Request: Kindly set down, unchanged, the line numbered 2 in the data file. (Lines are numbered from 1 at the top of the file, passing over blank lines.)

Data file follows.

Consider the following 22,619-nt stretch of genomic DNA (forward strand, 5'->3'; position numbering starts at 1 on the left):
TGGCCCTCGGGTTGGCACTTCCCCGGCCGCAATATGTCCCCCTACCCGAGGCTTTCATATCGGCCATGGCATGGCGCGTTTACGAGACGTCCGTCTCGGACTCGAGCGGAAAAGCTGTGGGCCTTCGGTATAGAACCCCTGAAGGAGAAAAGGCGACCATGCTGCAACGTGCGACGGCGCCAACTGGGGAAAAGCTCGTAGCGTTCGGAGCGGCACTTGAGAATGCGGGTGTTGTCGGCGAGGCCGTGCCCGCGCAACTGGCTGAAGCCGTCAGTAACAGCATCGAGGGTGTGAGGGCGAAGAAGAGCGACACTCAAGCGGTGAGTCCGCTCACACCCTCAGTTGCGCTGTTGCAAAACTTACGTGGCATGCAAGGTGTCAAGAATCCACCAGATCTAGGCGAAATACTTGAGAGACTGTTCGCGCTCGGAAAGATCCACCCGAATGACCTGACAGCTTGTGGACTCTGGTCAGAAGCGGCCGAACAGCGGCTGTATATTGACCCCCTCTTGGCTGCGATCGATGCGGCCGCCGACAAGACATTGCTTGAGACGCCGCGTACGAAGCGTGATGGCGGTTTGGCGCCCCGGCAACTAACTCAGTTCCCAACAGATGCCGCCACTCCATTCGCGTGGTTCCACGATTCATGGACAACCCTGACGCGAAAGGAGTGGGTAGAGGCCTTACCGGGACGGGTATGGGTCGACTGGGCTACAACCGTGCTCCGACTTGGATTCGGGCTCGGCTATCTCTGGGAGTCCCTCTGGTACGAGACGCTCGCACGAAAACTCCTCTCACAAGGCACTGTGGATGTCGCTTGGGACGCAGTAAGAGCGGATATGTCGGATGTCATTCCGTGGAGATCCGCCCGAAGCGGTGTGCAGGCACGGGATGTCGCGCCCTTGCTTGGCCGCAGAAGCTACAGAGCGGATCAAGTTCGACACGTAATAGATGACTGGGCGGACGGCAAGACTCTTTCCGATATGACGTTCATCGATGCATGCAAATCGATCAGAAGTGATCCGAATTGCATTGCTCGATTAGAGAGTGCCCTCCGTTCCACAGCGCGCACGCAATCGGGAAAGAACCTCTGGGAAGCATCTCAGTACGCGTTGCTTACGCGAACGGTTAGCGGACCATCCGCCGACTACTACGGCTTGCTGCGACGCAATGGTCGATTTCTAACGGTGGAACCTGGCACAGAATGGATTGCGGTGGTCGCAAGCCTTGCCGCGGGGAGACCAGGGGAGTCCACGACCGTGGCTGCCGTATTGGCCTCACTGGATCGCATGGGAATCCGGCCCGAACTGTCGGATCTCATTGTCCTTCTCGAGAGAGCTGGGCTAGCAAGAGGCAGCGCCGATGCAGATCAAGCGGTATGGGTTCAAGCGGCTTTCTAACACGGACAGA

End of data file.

TGGCCCTCGGGTTGGCACTTCCCCGGCCGCAATATGTCCCCCTACCCGAGGCTTTCATATCGGCCATGGCATGGCGCGTTTACGAGACGTCCGTCTCGGACTCGAGCGGAAAAGCTGTGGGCCTTCGGTATAGAACCCCTGAAGGAGAAAAGGCGACCATGCTGCAACGTGCGACGGCGCCAACTGGGGAAAAGCTCGTAGCGTTCGGAGCGGCACTTGAGAATGCGGGTGTTGTCGGCGAGGCCGTGCCCGCGCAACTGGCTGAAGCCGTCAGTAACAGCATCGAGGGTGTGAGGGCGAAGAAGAGCGACACTCAAGCGGTGAGTCCGCTCACACCCTCAGTTGCGCTGTTGCAAAACTTACGTGGCATGCAAGGTGTCAAGAATCCACCAGATCTAGGCGAAATACTTGAGAGACTGTTCGCGCTCGGAAAGATCCACCCGAATGACCTGACAGCTTGTGGACTCTGGTCAGAAGCGGCCGAACAGCGGCTGTATATTGACCCCCTCTTGGCTGCGATCGATGCGGCCGCCGACAAGACATTGCTTGAGACGCCGCGTACGAAGCGTGATGGCGGTTTGGCGCCCCGGCAACTAACTCAGTTCCCAACAGATGCCGCCACTCCATTCGCGTGGTTCCACGATTCATGGACAACCCTGACGCGAAAGGAGTGGGTAGAGGCCTTACCGGGACGGGTATGGGTCGACTGGGCTACAACCGTGCTCCGACTTGGATTCGGGCTCGGCTATCTCTGGGAGTCCCTCTGGTACGAGACGCTCGCACGAAAACTCCTCTCACAAGGCACTGTGGATGTCGCTTGGGACGCAGTAAGAGCGGATATGTCGGATGTCATTCCGTGGAGATCCGCCCGAAGCGGTGTGCAGGCACGGGATGTCGCGCCCTTGCTTGGCCGCAGAAGCTACAGAGCGGATCAAGTTCGACACGTAATAGATGACTGGGCGGACGGCAAGACTCTTTCCGATATGACGTTCATCGATGCATGCAAATCGATCAGAAGTGATCCGAATTGCATTGCTCGATTAGAGAGTGCCCTCCGTTCCACAGCGCGCACGCAATCGGGAAAGAACCTCTGGGAAGCATCTCAGTACGCGTTGCTTACGCGAACGGTTAGCGGACCATCCGCCGACTACTACGGCTTGCTGCGACGCAATGGTCGATTTCTAACGGTGGAACCTGGCACAGAATGGATTGCGGTGGTCGCAAGCCTTGCCGCGGGGAGACCAGGGGAGTCCACGACCGTGGCTGCCGTATTGGCCTCACTGGATCGCATGGGAATCCGGCCCGAACTGTCGGATCTCATTGTCCTTCTCGAGAGAGCTGGGCTAGCAAGAGGCAGCGCCGATGCAGATCAAGCGGTATGGGTTCAAGCGGCTTTCTAACACGGACAGA